Tucked away in the foothills above Altadena, the Idlehour trail is a rarely traveled section of the San Gabriel Mountains that provides Angelenos an easy escape from the city’s crowds.
Mileage: 15.25 miles One Way (shuttle required)
Elevation Gain/Loss: 4100 feet Up / 3100 feet Down
Day(s) Hiked: 11/17/13
Dog Friendly: Yes
This trail holds a special place in my heart. It was the first big hike that Callie ever did, back when she was just seven months old. Even then, the long day of hiking didn’t really faze her and it was obvious that she was born to be a trail dog.
November is the ideal month to tackle this hike, with its cooler afternoons and sporadic fall colors along sections of the trail. So, we set out to tackle it once again this past weekend.
The Idlehour Trail is a 4.5 mile trail that goes through the upper reaches of Eaton Canyon as it traverses between the Mount Wilson Toll Road and the old Mount Lowe railway. There is no convenient loop to tackle the hike, and hiking the entire stretch of the trail, only to backtrack, would be a long monotonous hike no matter which way you tackled it. I suspect that this is why the trail gets little traffic. On our two visits we haven’t seen another person for the entire stretch, nor have we seen any of the discarded trash, tagged rocks, or carved up trees that distinguish Southern California trails.
Since this is a shuttle hike, it can be approached from either direction, but I think that starting out on the Mount Wilson Fire Road gives the day a nice flow. It’s also not ideal to not end a long hike at Pinecrest Gate since it is locked at sunset, which will force you to detour in the dark if you get stranded.
Pinecrest Gate also accesses the Eaton Canyon waterfall trail, so there are often a lot of hikers here. Neighborhood parking is easy, just make sure you pay attention to the signs. From the gate, the Mount Wilson Toll Road steadily ascends over 4000 feet up the mountain to its summit.
The Mount Wilson Toll Road was originally built in 1891 to provide easy foot and pack animal access up the mountain. Hikers were charged 25 cents, while horseback riders were charged 50 cents to access the road. The Toll Road was dubbed the New Mount Wilson Trail and it quickly became the most popular route up the mountain. Adjusting for inflation, that means that hikers were eagerly paying about 6 dollars per person to access the trail. That’s crazy! The toll road was in operation until 1936, when it closed due to construction of the Angeles Crest Highway. Now, it is a well maintained fire road that is popular among hikers, mountain bikers, and runners.
As the fire road ascends Mount Wilson, a wonderful view of Altadena opens up. We love living here and it’s always nice to get a view of the neighborhood from a local trail. There are a number of benches set up along the fire road perfect for taking in the view.
After about 3 miles and 1300 feet of elevation gain, the toll road reaches Henniger Flats. This is a developed campground with picnic tables, fire stoves, trash cans, outhouses, and water faucets. Last I heard, the water here still needs to be treated, in case you are thirsty on your arrival. I’d recommend researching ahead of time if you are planning on tanking up here.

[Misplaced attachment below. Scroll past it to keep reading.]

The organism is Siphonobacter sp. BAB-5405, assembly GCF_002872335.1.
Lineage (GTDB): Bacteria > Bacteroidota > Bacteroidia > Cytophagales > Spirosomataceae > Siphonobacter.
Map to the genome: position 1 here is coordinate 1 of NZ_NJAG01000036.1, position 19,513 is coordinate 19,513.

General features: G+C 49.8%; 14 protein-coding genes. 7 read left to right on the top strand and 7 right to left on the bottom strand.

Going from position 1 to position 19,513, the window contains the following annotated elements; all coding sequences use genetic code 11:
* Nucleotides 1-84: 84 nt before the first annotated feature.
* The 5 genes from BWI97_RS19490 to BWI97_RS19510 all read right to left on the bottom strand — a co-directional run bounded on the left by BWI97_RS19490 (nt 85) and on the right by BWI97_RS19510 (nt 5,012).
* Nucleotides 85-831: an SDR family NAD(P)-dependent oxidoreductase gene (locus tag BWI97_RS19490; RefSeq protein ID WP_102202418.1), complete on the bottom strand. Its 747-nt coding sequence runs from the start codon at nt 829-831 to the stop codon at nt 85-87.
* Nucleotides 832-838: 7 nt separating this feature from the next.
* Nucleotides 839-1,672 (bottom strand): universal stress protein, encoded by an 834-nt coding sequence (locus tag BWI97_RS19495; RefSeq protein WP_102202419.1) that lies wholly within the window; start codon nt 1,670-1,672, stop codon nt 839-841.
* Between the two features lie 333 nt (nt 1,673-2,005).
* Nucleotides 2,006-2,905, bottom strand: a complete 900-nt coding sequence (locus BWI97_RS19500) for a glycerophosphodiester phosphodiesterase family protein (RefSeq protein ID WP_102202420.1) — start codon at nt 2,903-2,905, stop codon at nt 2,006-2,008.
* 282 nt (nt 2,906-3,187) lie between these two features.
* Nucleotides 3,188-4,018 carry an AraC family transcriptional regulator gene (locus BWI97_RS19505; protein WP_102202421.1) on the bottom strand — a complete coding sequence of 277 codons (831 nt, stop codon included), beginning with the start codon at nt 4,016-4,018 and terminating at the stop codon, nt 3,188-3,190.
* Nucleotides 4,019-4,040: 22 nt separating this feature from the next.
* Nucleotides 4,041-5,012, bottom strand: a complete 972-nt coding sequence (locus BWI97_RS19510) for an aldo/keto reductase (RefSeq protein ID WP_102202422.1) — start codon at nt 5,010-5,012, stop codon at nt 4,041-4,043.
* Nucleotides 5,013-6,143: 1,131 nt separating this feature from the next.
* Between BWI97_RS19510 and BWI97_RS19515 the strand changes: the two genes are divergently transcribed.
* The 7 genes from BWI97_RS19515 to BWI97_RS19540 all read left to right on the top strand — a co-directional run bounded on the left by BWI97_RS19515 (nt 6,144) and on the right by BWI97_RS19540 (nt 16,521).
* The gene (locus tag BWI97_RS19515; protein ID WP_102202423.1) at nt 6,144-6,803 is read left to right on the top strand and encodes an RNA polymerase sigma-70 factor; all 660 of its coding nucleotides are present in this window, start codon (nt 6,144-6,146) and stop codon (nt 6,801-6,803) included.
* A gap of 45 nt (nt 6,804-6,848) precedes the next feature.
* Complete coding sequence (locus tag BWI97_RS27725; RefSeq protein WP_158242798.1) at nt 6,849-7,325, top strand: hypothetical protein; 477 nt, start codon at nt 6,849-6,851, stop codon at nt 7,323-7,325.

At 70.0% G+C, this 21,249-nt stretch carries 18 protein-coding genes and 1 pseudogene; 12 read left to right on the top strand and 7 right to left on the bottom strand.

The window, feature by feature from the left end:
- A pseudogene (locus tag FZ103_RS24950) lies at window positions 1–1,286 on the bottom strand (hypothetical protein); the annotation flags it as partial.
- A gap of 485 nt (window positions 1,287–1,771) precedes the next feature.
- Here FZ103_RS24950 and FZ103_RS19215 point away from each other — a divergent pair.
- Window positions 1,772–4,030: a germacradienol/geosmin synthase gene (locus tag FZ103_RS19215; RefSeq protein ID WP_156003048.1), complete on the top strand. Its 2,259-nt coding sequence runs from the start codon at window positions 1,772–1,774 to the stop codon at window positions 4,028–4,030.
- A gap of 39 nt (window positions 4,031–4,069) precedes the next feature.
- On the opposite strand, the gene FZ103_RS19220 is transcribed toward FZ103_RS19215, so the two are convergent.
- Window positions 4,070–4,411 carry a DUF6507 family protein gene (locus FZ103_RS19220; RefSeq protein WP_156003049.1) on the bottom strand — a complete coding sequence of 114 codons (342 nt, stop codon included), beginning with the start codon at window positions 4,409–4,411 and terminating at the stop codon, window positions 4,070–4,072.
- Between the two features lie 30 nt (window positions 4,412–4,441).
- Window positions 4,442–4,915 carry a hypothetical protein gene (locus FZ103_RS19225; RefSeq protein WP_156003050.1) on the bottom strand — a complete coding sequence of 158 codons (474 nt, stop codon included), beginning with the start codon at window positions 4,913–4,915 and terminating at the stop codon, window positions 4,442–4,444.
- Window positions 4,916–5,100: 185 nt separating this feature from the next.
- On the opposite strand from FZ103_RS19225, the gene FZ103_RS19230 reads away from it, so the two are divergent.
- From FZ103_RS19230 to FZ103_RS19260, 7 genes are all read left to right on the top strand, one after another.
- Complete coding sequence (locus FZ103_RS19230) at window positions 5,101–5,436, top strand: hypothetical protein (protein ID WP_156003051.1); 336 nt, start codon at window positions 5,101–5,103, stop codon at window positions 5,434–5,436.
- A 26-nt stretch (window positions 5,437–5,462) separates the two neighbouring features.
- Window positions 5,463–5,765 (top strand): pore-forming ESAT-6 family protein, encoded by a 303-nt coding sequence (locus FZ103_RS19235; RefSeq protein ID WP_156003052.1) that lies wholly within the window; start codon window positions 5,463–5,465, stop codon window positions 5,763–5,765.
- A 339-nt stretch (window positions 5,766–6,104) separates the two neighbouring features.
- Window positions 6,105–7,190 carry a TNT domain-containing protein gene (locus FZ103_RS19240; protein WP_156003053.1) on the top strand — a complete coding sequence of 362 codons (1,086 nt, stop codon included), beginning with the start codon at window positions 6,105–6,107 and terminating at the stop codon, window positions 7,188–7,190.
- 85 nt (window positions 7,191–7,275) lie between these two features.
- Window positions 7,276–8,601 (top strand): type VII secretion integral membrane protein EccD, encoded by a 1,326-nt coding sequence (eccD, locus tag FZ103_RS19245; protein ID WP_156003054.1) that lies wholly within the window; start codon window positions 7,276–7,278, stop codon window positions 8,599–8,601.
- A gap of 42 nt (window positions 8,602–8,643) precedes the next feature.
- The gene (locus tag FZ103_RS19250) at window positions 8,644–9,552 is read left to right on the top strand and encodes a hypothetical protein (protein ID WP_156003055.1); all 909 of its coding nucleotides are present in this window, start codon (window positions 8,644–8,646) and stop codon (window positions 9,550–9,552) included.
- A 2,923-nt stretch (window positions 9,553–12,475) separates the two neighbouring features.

Moving forward, the toll road veers into a canyon and provides some much appreciated shade. The road up to this point is completely sun exposed other than the brief respite at Henniger Flats.
Soon thereafter, there is a trail on the left side of the toll road as it bends a turn. There is no sign indicating that this is the Idlehour trail, but if you have a map handy it is pretty clear that it there are no other possibilities. This is it!
The hike takes on a very different feel the moment you step foot on the Idlehour trail. The crowds of hikers on the Mount Wilson toll road quickly fade from earshot and memory, and there are no more views of Los Angeles, which helps make the area feel much more remote and isolated than it is. The stone masonry alongside the trail further cements the feeling that this stretch of trail is trapped in another place or time.
The trail goes over a small crest and then begins its 850 foot descent down into upper Eaton Canyon. Here you are treated to views of the canyon that are only visible from this trail. The ruggedness of the mountains helps accentuate the feeling of adventure.
As I mentioned earlier, this hike is particularly nice in November, partially due to fall foliage. A few sections of the trail can become quite colorful. We hit the trail a little late to see the trees bursting with color, but it was still a pleasure to see the forest floor carpeted in orange.
At the bottom of the canyon, the trail passes Idlehour Camp, which is a primitive backcountry campsite that offers only metal wood stoves (open campfires are illegal). Alongside the camp is a creek which provides the area’s water source and also supports some vibrant trees. We took a break here and enjoyed the tranquility of the empty site.
After passing through the camp, the trail is a bit rougher as it ascends back out of the canyon. I expect this is in part due to the nature of the environment here, but I also got the impression that the section of trail leading up to the campground gets more traffic, which makes sense considering that backpackers would stop there and most likely head out the way they came.